Not long ago, a Taiwanese entertainer, who is the chief executive officer of a professional basketball league, was criticized for using a Ubox to stream pirated content from the Tokyo Olympics. As Ubox and many other set-top boxes, also known as “illicit streaming devices,” provide access to TV channels and video content via the Internet, would consumers be contravening the Copyright Act (著作權法) if they use such devices at home? Will the government continue to strictly safeguard copyright after the Olympics? These are issues that should be given consideration.
The seller of Ubox emphasizes during the sales process that the device is examined by the authorities and everything is legal.
However, passing the examination merely means that the hardware’s radio frequency is normal; it does not guarantee that the video content accessed via the device is legally authorized by copyright holders. In other words, if the streaming content is not authorized by the local or international media, such content is illegal.
When the National Communications Commission issued an approval certificate for Ubox in 2017, it specifically included a warning saying that the scope of approval does not include the video content available once the device is connected to the Internet.
The commission added a passage in February last year, saying that the seller and the buyer of the device must pay attention to and respect intellectual property rights. This shows that the approval does not include the streaming content.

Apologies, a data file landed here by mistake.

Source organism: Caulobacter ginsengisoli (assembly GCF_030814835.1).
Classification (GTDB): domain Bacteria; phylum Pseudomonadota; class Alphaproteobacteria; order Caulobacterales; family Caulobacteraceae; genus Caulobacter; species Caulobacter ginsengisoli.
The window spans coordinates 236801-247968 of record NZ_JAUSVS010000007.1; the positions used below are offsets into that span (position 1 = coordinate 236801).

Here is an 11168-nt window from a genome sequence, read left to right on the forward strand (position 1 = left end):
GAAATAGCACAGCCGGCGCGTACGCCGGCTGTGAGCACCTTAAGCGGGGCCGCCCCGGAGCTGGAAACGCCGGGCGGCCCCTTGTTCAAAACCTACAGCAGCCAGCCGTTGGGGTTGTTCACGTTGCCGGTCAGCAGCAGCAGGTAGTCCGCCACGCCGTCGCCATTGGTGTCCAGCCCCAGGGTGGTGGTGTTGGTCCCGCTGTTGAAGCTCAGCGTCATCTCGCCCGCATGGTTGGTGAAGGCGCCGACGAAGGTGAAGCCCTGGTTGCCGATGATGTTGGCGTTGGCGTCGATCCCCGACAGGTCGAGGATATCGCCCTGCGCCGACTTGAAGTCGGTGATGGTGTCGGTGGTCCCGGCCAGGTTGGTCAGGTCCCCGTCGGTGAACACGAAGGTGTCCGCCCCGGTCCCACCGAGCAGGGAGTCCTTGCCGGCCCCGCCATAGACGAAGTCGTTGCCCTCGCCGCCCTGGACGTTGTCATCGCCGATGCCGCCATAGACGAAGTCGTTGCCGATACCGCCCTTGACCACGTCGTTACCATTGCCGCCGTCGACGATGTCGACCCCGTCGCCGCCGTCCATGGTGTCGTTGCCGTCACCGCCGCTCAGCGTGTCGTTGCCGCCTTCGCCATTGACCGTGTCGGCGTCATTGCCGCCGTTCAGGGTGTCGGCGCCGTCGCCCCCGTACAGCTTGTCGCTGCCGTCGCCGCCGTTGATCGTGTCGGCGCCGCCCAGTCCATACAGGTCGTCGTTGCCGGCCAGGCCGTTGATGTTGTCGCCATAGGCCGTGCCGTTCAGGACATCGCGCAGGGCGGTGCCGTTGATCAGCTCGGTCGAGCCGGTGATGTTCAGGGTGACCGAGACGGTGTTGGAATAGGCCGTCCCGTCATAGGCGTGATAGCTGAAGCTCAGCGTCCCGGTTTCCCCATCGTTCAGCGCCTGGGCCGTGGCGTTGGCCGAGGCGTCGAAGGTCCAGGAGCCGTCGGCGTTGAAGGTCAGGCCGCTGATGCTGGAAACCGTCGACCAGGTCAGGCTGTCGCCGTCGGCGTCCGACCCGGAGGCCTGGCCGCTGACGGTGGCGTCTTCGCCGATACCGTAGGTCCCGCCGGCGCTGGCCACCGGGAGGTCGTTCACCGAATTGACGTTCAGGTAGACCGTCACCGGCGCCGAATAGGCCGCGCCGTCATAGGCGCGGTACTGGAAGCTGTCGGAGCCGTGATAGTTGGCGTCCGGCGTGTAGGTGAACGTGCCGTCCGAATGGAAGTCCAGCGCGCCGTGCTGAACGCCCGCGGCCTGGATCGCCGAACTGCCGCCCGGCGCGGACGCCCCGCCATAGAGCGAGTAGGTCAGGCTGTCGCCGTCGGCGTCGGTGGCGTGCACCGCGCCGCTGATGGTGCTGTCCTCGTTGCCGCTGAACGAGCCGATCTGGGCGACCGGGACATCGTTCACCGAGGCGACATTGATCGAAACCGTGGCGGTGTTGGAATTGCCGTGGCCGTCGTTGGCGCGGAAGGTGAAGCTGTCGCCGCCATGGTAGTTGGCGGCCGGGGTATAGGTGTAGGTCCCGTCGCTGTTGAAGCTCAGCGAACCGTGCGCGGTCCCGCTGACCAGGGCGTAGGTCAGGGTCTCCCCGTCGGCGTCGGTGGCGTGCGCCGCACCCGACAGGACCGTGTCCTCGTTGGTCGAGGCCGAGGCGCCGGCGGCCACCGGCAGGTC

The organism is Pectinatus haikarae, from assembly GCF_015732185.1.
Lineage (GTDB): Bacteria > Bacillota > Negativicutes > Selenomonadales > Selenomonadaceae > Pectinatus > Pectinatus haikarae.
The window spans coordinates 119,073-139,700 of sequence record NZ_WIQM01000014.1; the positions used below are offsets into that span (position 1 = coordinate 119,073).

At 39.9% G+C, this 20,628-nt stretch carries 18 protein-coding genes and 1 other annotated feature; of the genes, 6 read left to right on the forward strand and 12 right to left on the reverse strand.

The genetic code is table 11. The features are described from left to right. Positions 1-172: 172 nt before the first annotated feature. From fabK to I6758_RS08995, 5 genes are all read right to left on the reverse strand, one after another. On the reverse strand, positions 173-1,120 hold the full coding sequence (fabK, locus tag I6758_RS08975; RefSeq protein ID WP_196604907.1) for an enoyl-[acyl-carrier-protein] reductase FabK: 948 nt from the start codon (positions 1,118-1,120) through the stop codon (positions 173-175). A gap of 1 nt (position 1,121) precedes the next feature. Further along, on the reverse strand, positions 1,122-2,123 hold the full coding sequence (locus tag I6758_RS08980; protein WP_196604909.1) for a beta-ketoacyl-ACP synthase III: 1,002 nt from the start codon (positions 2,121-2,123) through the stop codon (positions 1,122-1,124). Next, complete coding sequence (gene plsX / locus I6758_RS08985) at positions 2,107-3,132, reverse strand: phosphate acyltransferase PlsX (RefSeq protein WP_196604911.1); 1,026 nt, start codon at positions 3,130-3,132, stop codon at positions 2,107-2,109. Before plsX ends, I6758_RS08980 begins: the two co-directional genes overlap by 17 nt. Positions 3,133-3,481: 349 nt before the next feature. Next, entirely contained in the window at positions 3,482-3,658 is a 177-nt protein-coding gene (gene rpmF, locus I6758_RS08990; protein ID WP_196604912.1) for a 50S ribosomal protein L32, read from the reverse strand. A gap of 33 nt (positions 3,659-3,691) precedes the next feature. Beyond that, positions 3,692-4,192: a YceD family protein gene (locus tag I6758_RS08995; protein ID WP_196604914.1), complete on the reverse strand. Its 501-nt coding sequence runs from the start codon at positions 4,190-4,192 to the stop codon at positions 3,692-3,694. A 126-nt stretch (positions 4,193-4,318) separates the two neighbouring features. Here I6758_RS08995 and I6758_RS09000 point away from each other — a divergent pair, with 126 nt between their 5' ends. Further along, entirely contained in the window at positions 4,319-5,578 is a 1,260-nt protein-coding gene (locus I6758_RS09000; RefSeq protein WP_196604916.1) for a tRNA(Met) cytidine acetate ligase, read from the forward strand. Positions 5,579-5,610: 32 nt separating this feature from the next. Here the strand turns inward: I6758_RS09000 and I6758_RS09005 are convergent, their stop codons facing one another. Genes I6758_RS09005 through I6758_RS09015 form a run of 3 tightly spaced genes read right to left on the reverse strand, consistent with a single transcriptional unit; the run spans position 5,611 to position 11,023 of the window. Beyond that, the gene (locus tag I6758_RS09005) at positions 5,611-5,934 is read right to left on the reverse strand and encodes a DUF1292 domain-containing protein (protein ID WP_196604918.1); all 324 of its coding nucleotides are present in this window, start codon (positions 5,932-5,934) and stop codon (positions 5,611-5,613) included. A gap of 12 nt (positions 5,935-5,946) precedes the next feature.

A Ubox sells for about NT$4,000, and there are no additional subscription fees. In comparison, an annual subscription for cable TV is about NT$6,000. This shows that the cost of a Ubox is even less than the cost of a one-year cable TV subscription. How could that include authorization by TV stations?
Absurdly, many of the apps that can be downloaded to a Ubox to stream channels can only be used on the device. Most people seem to believe that since purchasing the device is not against the law, they can get away with using it, but if a consumer is aware that the content streaming on the device is pirated, they could be in contravention of the act.
Furthermore, if a piracy streaming control room is found by police, user devices at the receiving end lose their signal, so their usage rights cannot be protected.
The operation of a commercial enterprise requires huge capital. TV stations need to pay massive broadcasting rights fees to air the Olympics, and producing a show also requires a lot of capital. Producing high-quality shows is a display of a country’s soft power, but that power is eroded when people watch pirated content on set-top boxes.
Besides, it takes a lot of national resources to crack down on piracy, including prosecutors and police collecting evidence, targeting control rooms and dealers, applying for search warrants, and questioning and investigating the suspects after raids.
If everyone says “no” to piracy, perhaps the national resources that are allocated to the fight against streaming piracy could be reallocated to where they are truly needed. That being so, Taiwan’s film and TV industry would likely increase its international visibility and soft power.
Tai Chih-chuan is a lawyer.
Translated by Eddy Chang
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